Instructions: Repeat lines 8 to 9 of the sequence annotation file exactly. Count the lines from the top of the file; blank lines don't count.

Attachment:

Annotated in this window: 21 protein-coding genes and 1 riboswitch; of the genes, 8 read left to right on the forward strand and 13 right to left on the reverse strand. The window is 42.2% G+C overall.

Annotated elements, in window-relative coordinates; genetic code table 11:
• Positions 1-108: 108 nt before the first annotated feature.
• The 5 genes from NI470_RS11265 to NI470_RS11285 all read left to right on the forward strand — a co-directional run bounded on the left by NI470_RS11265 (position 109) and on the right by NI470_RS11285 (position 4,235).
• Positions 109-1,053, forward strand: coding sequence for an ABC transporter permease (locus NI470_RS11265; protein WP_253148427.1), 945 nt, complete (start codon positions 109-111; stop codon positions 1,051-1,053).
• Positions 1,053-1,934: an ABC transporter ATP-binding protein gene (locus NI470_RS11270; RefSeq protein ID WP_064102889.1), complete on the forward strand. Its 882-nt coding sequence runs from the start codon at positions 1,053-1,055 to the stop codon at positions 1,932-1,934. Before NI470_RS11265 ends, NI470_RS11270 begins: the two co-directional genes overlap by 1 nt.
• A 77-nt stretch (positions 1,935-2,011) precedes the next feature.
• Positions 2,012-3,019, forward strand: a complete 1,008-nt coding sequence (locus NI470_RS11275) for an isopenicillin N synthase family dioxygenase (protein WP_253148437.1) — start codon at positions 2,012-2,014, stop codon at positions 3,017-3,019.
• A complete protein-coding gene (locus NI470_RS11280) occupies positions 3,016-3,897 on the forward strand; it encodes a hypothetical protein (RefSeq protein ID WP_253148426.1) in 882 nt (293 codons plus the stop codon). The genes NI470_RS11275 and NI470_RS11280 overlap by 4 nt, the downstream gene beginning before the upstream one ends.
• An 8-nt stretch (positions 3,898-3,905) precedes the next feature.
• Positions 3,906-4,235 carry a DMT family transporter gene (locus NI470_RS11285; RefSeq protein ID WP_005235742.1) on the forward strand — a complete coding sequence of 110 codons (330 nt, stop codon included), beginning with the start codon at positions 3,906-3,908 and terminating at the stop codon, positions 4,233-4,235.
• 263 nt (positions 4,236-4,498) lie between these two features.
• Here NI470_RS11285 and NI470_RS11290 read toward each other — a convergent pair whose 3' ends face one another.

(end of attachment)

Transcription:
• Positions 2,012-3,019, forward strand: a complete 1,008-nt coding sequence (locus NI470_RS11275) for an isopenicillin N synthase family dioxygenase (protein WP_253148437.1) — start codon at positions 2,012-2,014, stop codon at positions 3,017-3,019.
• A complete protein-coding gene (locus NI470_RS11280) occupies positions 3,016-3,897 on the forward strand; it encodes a hypothetical protein (RefSeq protein ID WP_253148426.1) in 882 nt (293 codons plus the stop codon). The genes NI470_RS11275 and NI470_RS11280 overlap by 4 nt, the downstream gene beginning before the upstream one ends.